RESISTING WOKENESS: ANDREW DOYLE AND DOUGLAS MURRAY IN CONVERSATION
SUNDAY 3 NOVEMBER, 12:00—13:00, Cinema 3
The Culture Wars are not dissimilar to Star Wars. Both raise salient questions like, ‘what’s Obi Wan Kenobi doing there in the first place?’ Remember the bit in Star Wars: A New Hope, when Luke Skywalker is getting done in by Sandmen and suddenly there is Obi Wan, in a hoody. Why was he there? Because the Empire was growing in strength and it was time for him to stop doing whatever else he was doing (servicing lightsabers maybe) and fight the Empire.
When Douglas Murray walked into Cinema 3, I thought, ‘what is he doing here?’ The interview with Andrew Doyle was scheduled, but even so, the writer of a biography on Lord Alfred Douglas must have better things to do than discuss how to defeat ‘Wokeness’. A talk on Lord Alfred Douglas would have been more ‘cultural’ and educative. Then I thought of Camille Paglia who was interviewed in 2016, and Lionel Shriver last year – both at the Battle of Ideas. What were they doing there?
Douglas Murray must feel compelled enough to enter the culture wars, and 'fight' the Woke establishment, before it is too late. He is speaking up, he told Andrew Doyle, because not enough people in the UK do. The typical Brit, he has decided, is not that bothered about free speech, not enough to stick their head above the parapet anyway. I think he could be right but, whilst I think apathy is there, it is also because people are busy. ‘Normal’ people, who have not even heard the term ‘Woke’ (meaning to wake up to social injustice) have far too many things to worry about (children, job, health, enjoying their life) to get into disputes on social media about social justice.
Wokeness could not work even if we wanted it to
In Murray’s recently published book, The Madness of Crowds, he points out that Wokeness could not work even if we wanted it to. It is too full of inconsistency. Both Doyle and Murray laugh at how they have been labelled ‘fake gays’ – being gay is no longer about sexual orientation, it is integral to one’s political identity. According to the new left, a gay man ceases to be gay when he has, say, conservative views, because gay people are supposed to be left-leaning. Doyle pointed out that he is often called ‘a gay comic’ by critics, a problematic label that seems to suggest that his comedic material is somehow dependent on his sexuality.
bizarre form of overcorrectness
Wokeness may also function as a ‘bizarre form of overcorrectness’, said Murray. After many years of undeniable discrimination against many social groups, it was perhaps inevitable that the drive for equality might go too far. Instead of the train stopping at the station, it has sped up and missed the target. Suddenly, people are under suspicion and assumed to be discriminatory. What fills the space on the platform is ‘cancel culture’, where a person is ‘cancelled’, that is removed from any public position and ‘shamed’, for something that was said or written years ago. Forgiveness is rare: ‘acting in the world’ is more perilous because mistakes, which are inevitable, will not be forgiven, regardless of the individual’s contrition.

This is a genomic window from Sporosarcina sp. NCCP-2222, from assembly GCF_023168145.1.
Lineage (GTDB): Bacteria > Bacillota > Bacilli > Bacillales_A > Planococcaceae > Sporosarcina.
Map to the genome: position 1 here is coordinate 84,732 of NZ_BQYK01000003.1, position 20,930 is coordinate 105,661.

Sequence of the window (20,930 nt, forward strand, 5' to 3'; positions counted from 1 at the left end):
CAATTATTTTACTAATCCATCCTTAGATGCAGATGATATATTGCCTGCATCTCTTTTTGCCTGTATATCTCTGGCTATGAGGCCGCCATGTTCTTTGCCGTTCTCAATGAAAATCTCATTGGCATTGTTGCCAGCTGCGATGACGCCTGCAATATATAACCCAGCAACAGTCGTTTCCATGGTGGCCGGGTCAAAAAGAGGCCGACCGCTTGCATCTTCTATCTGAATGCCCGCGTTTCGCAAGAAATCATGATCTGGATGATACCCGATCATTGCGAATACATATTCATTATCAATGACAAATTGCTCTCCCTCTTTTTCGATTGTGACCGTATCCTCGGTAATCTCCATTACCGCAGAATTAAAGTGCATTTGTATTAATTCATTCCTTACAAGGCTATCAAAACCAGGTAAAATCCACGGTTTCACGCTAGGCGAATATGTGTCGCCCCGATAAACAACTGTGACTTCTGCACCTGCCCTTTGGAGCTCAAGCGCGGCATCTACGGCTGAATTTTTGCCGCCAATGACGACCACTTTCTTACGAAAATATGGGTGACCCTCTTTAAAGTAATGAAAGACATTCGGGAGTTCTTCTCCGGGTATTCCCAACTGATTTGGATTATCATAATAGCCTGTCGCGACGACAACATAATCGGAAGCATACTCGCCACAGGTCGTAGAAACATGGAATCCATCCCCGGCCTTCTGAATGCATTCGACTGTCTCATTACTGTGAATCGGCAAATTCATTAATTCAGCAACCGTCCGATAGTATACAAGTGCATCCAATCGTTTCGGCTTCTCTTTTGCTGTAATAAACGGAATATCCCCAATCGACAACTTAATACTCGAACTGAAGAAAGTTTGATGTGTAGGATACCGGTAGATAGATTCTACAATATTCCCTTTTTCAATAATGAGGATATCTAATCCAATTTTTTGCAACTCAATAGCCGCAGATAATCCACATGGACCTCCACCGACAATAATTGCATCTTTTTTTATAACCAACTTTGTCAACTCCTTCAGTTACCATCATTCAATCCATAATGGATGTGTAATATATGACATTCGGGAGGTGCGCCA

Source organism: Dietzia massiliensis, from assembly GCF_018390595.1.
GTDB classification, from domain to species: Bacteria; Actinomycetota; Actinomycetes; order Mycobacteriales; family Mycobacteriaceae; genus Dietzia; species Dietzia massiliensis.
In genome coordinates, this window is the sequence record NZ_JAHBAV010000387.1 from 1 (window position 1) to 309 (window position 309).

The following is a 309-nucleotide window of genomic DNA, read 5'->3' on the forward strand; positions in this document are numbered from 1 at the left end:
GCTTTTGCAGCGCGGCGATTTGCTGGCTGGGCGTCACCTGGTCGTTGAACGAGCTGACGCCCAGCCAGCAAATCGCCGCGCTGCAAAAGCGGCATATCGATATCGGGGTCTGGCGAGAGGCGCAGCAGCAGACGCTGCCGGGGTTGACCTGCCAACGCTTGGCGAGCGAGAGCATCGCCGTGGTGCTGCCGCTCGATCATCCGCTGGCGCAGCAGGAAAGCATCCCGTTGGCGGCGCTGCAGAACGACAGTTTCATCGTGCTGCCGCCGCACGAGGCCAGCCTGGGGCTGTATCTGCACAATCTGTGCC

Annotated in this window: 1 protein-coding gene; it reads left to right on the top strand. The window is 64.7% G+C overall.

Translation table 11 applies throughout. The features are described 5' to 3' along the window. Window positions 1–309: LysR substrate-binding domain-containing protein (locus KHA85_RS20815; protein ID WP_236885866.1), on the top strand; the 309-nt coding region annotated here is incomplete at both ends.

Murray had some advice here: ‘stand up for your mates,’ he said. If you know that someone you work with or know is a decent person, and they face ‘cancel culture’, stand up for them against the mob. Whilst it is a fascinating time to be alive, we face the judgement of future generations, claimed Murray. We are encouraging children to focus too much on well-being and individual identity, at the expense of them engaging with the world and fulfilling potential. On this note a primary school teacher asked a fascinating question, having described how a ten year old pupil (at the teacher’s school) had sought guidance about gender identity. No teacher wants to tell a child that they can’t change gender for fear of the worst case scenario – what if the child attempts suicide? Have we become, to some extent, compromised by the threat of young people committing suicide?
How best to resist wokeness? Through the medium of comedy, as Doyle has done with Twitter character, Titania McGrath, or through ‘straight’ argument, as Murray has done in The Madness of Crowds? What is certain is that society does not change for the better without people speaking up on what they think. To do this, we have to accept that some views, and comedy, is going to be offensive. Whatever anyone says about Murray, he is as convincing in the flesh as he is in his writing. The Madness of Crowds testifies to his earnestness when he writes the harrowing story of a young man who started the process of gender transition, before later regretting it. I thought that The Madness of Crowds was a very profound book. Not everyone agrees. Titania McGrath duly reported it to the police.
The Madness of Crowds: Gender, Race and Identity by Douglas Murray is published by Bloomsbury